"Joyce Toomre... has accomplished an enormous task, fully on a par with the original author’s slave labor. Her extensive preface and her detailed and entertaining notes are marvelous." Tatyana Tolstaya, New York Review of Books
"Classic Russian Cooking is a book that I highly recommend. Joyce Toomre has done a marvelous job of translating this valuable and fascinating source book. It’s the Fanny Farmer and Isabella Beeton of Russia’s 19th century." Julia Child, Food Arts
"This is a delicious book, and Indiana University Press has served it up beautifully." Russian Review
"... should become as much of a classic as the Russian original... dazzling and admirable expedition into Russia’s kitchens and cuisine."Slavic Review
"It gives a delightful and fascinating picture of the foods of pre-Communist Russia." The Christian Science Monitor
First published in 1861, this "bible" of Russian homemakers offered not only a compendium of recipes, but also instructions about such matters as setting up a kitchen, managing servants, shopping, and proper winter storage. Joyce Toomre has superbly translated and annotated over one thousand of the recipes and has written a thorough and fascinating introduction which discusses the history of Russian cuisine and summarizes Molokhovets’ advice on household management. A treasure trove for culinary historians, serious cooks and cookbook readers, and scholars of Russian history and culture.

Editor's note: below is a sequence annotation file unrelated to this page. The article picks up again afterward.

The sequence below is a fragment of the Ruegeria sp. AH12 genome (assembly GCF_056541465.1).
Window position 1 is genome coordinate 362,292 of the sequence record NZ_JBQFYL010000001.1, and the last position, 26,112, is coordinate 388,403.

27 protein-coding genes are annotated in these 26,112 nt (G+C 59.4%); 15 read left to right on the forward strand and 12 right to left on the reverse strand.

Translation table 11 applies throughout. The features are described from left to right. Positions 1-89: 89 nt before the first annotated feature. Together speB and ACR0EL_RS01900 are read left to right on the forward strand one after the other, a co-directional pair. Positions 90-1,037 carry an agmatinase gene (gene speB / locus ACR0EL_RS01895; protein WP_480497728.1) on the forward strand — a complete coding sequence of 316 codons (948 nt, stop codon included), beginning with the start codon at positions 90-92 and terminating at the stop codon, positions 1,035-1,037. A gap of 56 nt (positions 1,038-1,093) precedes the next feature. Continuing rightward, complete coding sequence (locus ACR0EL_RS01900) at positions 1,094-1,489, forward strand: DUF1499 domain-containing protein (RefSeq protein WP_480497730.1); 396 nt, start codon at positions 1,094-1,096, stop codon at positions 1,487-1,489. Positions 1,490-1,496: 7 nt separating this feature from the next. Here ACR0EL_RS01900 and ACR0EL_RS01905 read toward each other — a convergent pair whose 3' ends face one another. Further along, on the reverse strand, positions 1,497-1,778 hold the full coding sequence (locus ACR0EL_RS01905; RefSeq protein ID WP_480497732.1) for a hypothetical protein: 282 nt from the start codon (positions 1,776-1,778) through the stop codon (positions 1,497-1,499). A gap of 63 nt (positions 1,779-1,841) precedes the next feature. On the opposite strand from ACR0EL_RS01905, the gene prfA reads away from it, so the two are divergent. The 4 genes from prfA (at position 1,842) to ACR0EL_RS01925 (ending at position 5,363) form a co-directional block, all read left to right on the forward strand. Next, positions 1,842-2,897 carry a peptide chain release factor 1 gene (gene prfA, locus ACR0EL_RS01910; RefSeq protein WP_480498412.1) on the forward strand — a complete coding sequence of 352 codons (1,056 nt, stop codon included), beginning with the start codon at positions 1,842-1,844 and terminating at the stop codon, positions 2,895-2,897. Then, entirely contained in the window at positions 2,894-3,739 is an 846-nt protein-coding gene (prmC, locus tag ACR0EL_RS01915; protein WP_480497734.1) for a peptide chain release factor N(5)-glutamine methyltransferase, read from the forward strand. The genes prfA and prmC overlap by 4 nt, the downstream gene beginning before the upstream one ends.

|Publisher:||Indiana University Press|
|Series:||Indiana-Michigan Series in Russian and East European Studies Series|
|Product dimensions:||6.80(w) x 10.00(h) x 1.50(d)|
Most Helpful Customer Reviews
Very nice book. You might want to combine this one with the Tastes and Tales from Russia, if you decide to build a small collection of Russian cook / culture books.
Old school Russian recipes. Very interesting to try to follow the recipes and to just learn about how they did things back then.
What Mrs. Beeton was to Britain, and what Martha Stewart now is to the US, Elena Molokhovets was to Imperial Russia. Her cookbook was more than just the best collection of recipes for Russian Cuisine, it is also a look at how Russian households from the palaces of Petersburg to the bourgeois of Briyansk were run. Though the recipes are sometimes impractical('It is important to buy your breem still living from the arctic waters'), and dated ('Send your maid to the ice house for 2 grouse'), not one recipe is boring to read. There are many useful recipes, though they all presume that the cook has good french cooking technique. (The soup recipes are an ugly disaster if you can't clarify stock). If you are interested in historical cuisine, if you are interested in old russia, or if you just want the best recipe for blini available, this book is a must have.